I think the black intensifies the colour, it holds it rather than traps it.
    In last year’s Brancaster, the black in ‘Madcap Bits and Pieces’ was more contained and ‘slower’ and perhaps sat more comfortably with the colour.
    There is greater intensity and graphic speed in these paintings which make them more overwhelming and powerful visually and perhaps, as Edward was suggesting, unconsciously psychological (if that is a thing).
    I feel the paintings really need the black.


  4. Richard Ward said:

    Just click on „John Pollard“ and scroll between “Shadowplay” and “Sober Joy”.

    Put very crudely and tendentiously: Drawing addresses the intellect, painting opens up your heart.


    • I always like your comments, Richard, but this one is itself very tendentious, as is the spurious notion of setting colour free. For what? And there are lots of bad painters who will tell you all about opening up their hearts. Oh, please! Too much! John needs to flex his painterly muscular a little more, and think a little less, but that is a long, tough road for us all. Like many, this guy is maybe failing a little, but for reasons I like a lot, and I have faith is what he’s doing with both the colour and the black lines.

      Can’t find your reference.

      I don’t agree with any comment so far, even Noela’s, because the black cannot just be used sensibly as an “intensifier of the colour”. Again, for what?
      Hopefully, I will write more soon.


      • Noela James said:

        I am not sure if John is intentionally using black to intensify colour, it’s just that that’s what black tends to do visually. I mean Matisse, Manet, Picasso use a lot of black. It feels like John is working with black to see how far he can go with it, and how to handle it, to see what it can do within the abstract ‘world’ of his paintings.


      • OK Richard, so I now get your reference, and I assume you think that “Shadowplay” is drawing/intellect and “Sober Joy” is colour/heart. I think “Shadowplay is the better painting, and the best of John’s work here. I like it even more now, even though I think it has some flaws. I’ll try to explain more later, but keep in mind that I certainly think intellect and feeling ought to be combined in great art. Go ask Constable and many others. It’s the way towards making complexity and wholeness come further together, and where things/parts become more unified with and by each other.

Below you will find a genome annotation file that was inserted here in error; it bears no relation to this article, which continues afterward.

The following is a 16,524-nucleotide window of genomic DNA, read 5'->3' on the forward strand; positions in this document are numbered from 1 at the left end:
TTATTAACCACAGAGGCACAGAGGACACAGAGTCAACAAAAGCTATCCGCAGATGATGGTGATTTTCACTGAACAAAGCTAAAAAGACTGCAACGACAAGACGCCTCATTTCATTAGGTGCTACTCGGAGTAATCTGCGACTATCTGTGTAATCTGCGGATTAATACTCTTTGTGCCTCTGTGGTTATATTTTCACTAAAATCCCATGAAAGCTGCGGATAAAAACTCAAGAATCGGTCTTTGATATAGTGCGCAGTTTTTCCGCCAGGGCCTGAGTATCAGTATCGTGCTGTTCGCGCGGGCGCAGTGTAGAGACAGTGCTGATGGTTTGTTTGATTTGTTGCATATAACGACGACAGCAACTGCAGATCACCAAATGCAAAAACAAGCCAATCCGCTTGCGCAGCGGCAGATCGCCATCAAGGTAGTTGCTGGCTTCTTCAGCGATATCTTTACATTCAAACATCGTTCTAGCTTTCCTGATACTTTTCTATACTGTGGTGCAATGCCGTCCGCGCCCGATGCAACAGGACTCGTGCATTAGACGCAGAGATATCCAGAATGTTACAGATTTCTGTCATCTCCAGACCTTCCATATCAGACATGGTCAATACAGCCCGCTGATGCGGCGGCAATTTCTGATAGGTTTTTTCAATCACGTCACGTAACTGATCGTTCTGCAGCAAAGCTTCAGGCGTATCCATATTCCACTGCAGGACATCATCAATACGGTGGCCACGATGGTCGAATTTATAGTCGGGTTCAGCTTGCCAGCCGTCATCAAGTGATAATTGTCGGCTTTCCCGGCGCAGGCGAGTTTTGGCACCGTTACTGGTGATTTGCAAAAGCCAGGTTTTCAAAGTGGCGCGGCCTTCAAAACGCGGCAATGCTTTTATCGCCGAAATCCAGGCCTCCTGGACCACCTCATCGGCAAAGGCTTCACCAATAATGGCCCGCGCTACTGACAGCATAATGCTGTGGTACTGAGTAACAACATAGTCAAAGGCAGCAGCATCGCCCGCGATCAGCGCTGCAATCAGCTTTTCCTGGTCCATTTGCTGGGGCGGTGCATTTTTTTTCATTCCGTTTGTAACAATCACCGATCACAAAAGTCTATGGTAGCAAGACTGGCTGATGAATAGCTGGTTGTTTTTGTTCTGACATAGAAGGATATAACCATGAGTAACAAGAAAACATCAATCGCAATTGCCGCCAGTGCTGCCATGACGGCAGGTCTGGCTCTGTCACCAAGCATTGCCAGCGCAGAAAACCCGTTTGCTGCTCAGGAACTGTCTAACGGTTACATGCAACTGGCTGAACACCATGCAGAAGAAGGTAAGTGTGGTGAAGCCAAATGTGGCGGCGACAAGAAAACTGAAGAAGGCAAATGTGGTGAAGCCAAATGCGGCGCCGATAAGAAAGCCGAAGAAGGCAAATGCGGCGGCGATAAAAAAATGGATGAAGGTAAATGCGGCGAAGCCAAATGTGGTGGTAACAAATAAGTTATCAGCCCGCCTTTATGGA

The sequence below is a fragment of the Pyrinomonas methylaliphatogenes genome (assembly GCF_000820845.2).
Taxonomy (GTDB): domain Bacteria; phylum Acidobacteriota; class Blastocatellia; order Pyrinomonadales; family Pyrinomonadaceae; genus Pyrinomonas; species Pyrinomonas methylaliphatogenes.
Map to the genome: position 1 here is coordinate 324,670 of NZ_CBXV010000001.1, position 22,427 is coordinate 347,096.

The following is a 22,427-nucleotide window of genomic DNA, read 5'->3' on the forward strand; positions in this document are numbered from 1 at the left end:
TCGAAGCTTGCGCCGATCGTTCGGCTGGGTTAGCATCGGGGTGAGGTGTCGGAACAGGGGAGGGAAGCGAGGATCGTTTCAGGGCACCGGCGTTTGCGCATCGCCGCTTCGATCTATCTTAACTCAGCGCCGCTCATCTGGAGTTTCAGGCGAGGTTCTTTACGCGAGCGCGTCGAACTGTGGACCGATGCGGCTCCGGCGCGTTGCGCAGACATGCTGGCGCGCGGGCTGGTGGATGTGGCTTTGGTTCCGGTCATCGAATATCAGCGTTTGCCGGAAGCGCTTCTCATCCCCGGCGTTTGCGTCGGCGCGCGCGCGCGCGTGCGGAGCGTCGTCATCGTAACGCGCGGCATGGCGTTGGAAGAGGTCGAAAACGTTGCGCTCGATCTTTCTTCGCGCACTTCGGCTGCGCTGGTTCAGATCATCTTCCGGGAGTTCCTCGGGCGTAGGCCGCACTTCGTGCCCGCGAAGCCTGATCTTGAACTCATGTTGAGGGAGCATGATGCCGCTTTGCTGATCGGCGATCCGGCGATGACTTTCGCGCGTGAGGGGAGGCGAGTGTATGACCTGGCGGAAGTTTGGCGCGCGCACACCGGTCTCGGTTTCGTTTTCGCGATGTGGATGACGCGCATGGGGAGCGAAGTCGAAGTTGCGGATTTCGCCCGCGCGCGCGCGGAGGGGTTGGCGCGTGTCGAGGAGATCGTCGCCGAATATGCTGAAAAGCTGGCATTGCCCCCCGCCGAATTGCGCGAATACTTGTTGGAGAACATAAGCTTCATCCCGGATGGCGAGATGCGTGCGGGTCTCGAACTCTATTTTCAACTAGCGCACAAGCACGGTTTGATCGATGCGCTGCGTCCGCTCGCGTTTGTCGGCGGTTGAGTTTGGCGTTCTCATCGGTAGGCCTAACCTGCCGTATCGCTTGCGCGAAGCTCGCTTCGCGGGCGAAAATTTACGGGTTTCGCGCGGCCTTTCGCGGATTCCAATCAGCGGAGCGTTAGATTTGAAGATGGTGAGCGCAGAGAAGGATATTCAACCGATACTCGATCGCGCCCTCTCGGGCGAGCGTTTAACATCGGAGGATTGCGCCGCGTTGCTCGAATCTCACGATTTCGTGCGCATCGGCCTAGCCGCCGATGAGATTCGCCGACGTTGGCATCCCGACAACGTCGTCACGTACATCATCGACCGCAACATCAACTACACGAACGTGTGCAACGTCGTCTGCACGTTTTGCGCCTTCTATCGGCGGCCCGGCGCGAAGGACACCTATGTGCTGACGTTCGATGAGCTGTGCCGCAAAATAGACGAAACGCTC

5. Richard Ward said:

    You’re right that it’s more a matter of degree than any absolute, but there is truth in the drawing/intellect
    vs. colour/feeling distinction.

    I think it was Leonardo who first said there are no lines (but only edges) in nature.
    Lines are a conceptual remove away from our everyday perception.
    This is the sense in which drawing appeals more to the intellect and colour more to feeling.

    I thought this was well illustrated by these two paintings.
    For me, the immediate effect of “Sober Joy” is more mysterious/visceral/heartfelt (and yes, “heart-opening”, in the same spirit that an intellectual argument might be “mind-blowing”) than that of “Shadowplay”.

    “Setting colour free. To do what?” – you ask.
    To interact more fully with other colours.
    To form a coherent, uncompartmentalised virtual space.
    To form more varied and interesting edges, where colour meets colour rather than line.
    To communicate more directly, uncompromised by the potentially overwhelming or spatially conflicting addition of drawing.

    Colour and line both want to create virtual space, but at different levels of conceptual “digestion”. Where they agree, line tends to dominate and make colour redundant. Where they disagree, there is confusion.

    It’s probably a minority view, but I think Matisse only manages to combine line and colour by suppressing the role of colour in the space of his painting. You can see this in the “Red Studio”, which is nearly monochrome – the space-making is done entirely by line.
    The intricate patterning on the fabrics that form many of the “planes” in his other paintings serve to destroy their spatial effectiveness, leaving the field open for his drawn figures, tables, perspective lines etc. to make the space. His colour is mostly employed to create the surface design, not the space.

    Without drawing, colour has more to do and more freedom to do it. It is easily compromised or made redundant by line.
    So yes, there is very much a sense in which it can be “set free”.


  6. Noela James said: